List Of Contents | Contents of Memoirs of the Comtesse du Barry
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calling it the small-pox.

"And should it prove that horrible complaint?"  inquired I.

"There would, in that case, be considerable danger," replied
Bordeu, not without extreme embarrassment..

"Perhaps even to the extinction of all hope?"  asked I.

 "God alone can tell," returned Bordeu.

"I understand," interrupted I, quickly, "and, spite of the mystery
with which you would fain conceal the extent of his majesty's
danger, I know, and venture to assert, that you consider him
already as dead."

"Have a care, madam," exclaimed Bordeu, "how you admit such an
idea, and still more of proclaiming it.  I pledge you my word that
I do not consider the king is in danger; I have seen many cures
equally extraordinary with his."

I shook my head in token of disbelief.  I had uttered what I firmly
supposed the truth, and the sight of my evil genius in the person
of the prophet who had awaited my return to Versailles, turned
the encouraging words of Bordeu into a cold, heavy chill, which
struck to my heart.  Bordeu quitted me to resume his attendance
upon the king.  After him came the duc d'Aiguillon, whose features
bore the visible marks of care and disquiet.  He met me with the
utmost tenderness and concern, asked of me the very smallest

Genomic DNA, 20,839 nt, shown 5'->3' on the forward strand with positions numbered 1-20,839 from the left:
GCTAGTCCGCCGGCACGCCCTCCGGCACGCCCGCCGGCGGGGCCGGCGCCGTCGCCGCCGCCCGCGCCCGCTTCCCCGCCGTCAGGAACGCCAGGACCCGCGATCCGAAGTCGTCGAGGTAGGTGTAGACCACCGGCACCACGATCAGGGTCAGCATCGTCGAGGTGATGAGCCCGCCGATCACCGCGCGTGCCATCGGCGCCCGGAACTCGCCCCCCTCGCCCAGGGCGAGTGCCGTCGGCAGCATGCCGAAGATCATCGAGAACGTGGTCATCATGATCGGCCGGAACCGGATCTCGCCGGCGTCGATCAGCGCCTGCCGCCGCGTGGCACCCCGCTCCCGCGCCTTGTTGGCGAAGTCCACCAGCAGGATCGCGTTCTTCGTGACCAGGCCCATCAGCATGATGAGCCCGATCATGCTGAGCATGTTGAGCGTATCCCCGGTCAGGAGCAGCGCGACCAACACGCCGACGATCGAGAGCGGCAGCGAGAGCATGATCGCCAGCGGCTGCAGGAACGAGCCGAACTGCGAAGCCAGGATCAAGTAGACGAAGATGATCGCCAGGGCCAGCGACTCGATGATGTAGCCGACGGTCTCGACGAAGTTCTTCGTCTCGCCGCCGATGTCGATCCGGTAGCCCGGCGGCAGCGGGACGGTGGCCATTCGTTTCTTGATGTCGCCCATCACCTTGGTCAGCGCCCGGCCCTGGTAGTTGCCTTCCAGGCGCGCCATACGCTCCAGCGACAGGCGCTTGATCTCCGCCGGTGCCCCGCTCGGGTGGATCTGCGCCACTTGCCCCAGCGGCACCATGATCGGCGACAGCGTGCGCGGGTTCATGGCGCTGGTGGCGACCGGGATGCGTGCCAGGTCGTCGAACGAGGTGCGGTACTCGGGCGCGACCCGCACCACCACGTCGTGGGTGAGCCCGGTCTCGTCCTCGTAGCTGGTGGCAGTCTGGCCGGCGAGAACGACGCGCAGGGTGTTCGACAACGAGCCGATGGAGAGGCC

details of the disastrous events of the morning.  I concealed
nothing from him, and he listened to my recital with the most
lively interest; and the account of the apparition of the wonderful
being who seemed destined to follow me throughout my career was
not the least interesting part of our conversation.

"There are," said the duke, "many very extraordinary things in
this life, reason questions them, philosophy laughs at them, and
yet it is impossible to deny that there are various hidden causes,
or sudden inspirations, which have the greatest effect upon our
destiny.  As a proof, I will relate to you the following circumstance.
You are aware," continued the duke, "that the cardinal de
Richelieu, the author of our good fortune, spite of the superiority
of his mind, believed in judicial astrology.  When his own
immediate line became extinct by the unexpected death of his
family and relatives, he wished to ascertain what would be the
fate of those children belonging to his sister, whom he had
adopted as the successors of his name, arms, and fortune.  The
planets were consulted, and the answer received was, that two
centuries from the day on which Providence had so highly elevated
himself, the family, upon whom rested all his hopes of perpetuating
his name, should fail entirely in its male descent.  You see that
the duc de Fronsac has only one child, an infant not many days
old.  I also have but one, and these two feeble branches seem
but little calculated to falsify the prediction.  Judge, my dear
countess, how great must be my paternal anxiety!"

This relation on the part of the duc d'Aiguillon was but ill
calculated to restore my drooping spirits, and although I had
no reason for concluding that the astrologer had spoken
prophetically to the grand cardinal, I was not the less inclined
to believe, with increased confidence, the predictions uttered
respecting myself by my inexplicable visitor of the morning.  My
ever kind friend, the duchesse d'Aiguillon, was not long ere she
too made her appearance, with the view, and in the hope of